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Install the UiAutomator2 Driver

You can't do much with Appium unless you have a driver, which is an interface that allows Appium to automate a particular platform.


For this quickstart guide, we're going to be automating an app on the Android platform, because the system requirements for Android automation via Appium are the same as for Appium itself (whereas the iOS driver, for example, requires you to be using macOS).

The driver we're going to use is called the UiAutomator2 Driver. It's worth visiting that driver's documentation and bookmarking it, because it will be an invaluable reference down the line.

Set up Android automation requirements

According to the driver, in addition to a working Appium server, we also need to set up the following:

Android SDK

  • The easiest way to set up the Android SDK requirements is by downloading Android Studio. We need to use its SDK manager (Settings -> Appearance & Behavior -> System Settings -> Android SDK) to download the following items:
    • Android SDK Platform (select whichever Android platform we want to automate, for example, API level 30)
    • Android SDK Platform-Tools
  • If you wish, you can also download these items without Android Studio:
  • Set up the ANDROID_HOME environment variable to point to the directory where the Android SDK is installed. You can usually find the path to this directory in the Android Studio SDK manager. It will contain the platform-tools and other directories.

Java JDK

  • Install the Java JDK (for the most recent Android API levels, JDK 9 is required, otherwise JDK 8 is required). You can download this from Oracle or Adoptium. Make sure you get the JDK and not the JRE.
  • Set up the JAVA_HOME environment variable to point to the JDK home directory. It will contain the bin, include, and other directories.

Prepare the Device

  • If using an emulator, use Android Studio to create and launch an Android Virtual Device (AVD). You may need to download the system images for the API level of the emulator you want to create. Using the AVD creation wizard in Android Studio is generally the easiest way to do all of this.
  • If using a real device, you should set it up for development and enable USB Debugging.
  • With the emulator or device connected, you can run adb devices (via the binary located at $ANDROID_HOME/platform-tools/adb) to verify that your device shows up as connected.

Once your device shows up as connected in adb, and you've verified that the environment variables are set up correctly, you should be good to go! If you ran into problems with any of these steps, refer to the driver documentation, or the various Android or Java documentation sites as necessary.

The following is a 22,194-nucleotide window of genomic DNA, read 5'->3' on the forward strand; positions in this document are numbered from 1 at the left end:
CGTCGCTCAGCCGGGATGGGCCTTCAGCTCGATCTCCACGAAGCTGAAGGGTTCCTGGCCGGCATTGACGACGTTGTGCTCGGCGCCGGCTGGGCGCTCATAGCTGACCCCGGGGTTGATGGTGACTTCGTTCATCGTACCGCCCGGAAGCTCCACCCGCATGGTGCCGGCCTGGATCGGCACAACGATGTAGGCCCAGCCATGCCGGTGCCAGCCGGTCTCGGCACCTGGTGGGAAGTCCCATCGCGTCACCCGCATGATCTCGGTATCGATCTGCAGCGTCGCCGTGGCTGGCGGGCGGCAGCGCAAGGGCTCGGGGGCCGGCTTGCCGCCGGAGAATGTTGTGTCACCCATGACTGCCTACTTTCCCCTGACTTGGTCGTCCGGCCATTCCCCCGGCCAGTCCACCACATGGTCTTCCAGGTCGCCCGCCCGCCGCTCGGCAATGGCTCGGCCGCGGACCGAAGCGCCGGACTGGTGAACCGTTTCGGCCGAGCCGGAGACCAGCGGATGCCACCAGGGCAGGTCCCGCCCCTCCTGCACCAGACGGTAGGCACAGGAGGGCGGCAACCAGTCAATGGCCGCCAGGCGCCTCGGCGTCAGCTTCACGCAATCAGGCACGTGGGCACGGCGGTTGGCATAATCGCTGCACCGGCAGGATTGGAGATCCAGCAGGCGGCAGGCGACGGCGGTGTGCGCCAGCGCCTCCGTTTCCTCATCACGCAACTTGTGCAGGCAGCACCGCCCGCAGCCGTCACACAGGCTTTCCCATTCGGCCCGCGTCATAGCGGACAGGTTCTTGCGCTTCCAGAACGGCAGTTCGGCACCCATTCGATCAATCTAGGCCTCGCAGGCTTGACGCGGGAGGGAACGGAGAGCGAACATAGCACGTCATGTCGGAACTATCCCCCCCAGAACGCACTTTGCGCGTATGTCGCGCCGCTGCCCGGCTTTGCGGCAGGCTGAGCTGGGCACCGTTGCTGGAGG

Also, congratulations: whether or not you intended to, you now have the Android developer toolchain set up on your system, so you can get busy making Android apps if you want!

Install the driver itself

Since the UiAutomator2 driver is maintained by the core Appium team, it has an 'official' driver name that you can use to install it easily via the Appium Extension CLI:

appium driver install uiautomator2

It should produce output that looks something like:

Attempting to find and install driver 'uiautomator2'
✔ Installing 'uiautomator2' using NPM install spec 'appium-uiautomator2-driver'
Driver [email protected] successfully installed
- automationName: UiAutomator2
- platformNames: ["Android"]

Running this command will locate and install the latest version of the UiAutomator2 driver, making it available for automation. Note that when it is installed it tells you what platforms it is valid for (in this case, Android), and what automation name (the appium:automationName capability) must be used to select this driver for use during an Appium session (in this case, UiAutomator2).


In this quickstart we have used the Extension CLI to install the UiAutomator2 driver, but if you are incorporating Appium into a Node.js project, you might prefer to use npm to manage Appium and its connected drivers. To learn more about this technique, visit the guide on managing Appium extensions.

Now, start the Appium server again (run appium), and you should see that the newly-installed driver is listed as available:

[Appium] Available drivers:
[Appium]   - [email protected] (automationName 'UiAutomator2')

With the Android setup complete and the UiAutomator2 driver installed, you're ready to write your first test! Now select your preferred language and give it a shot: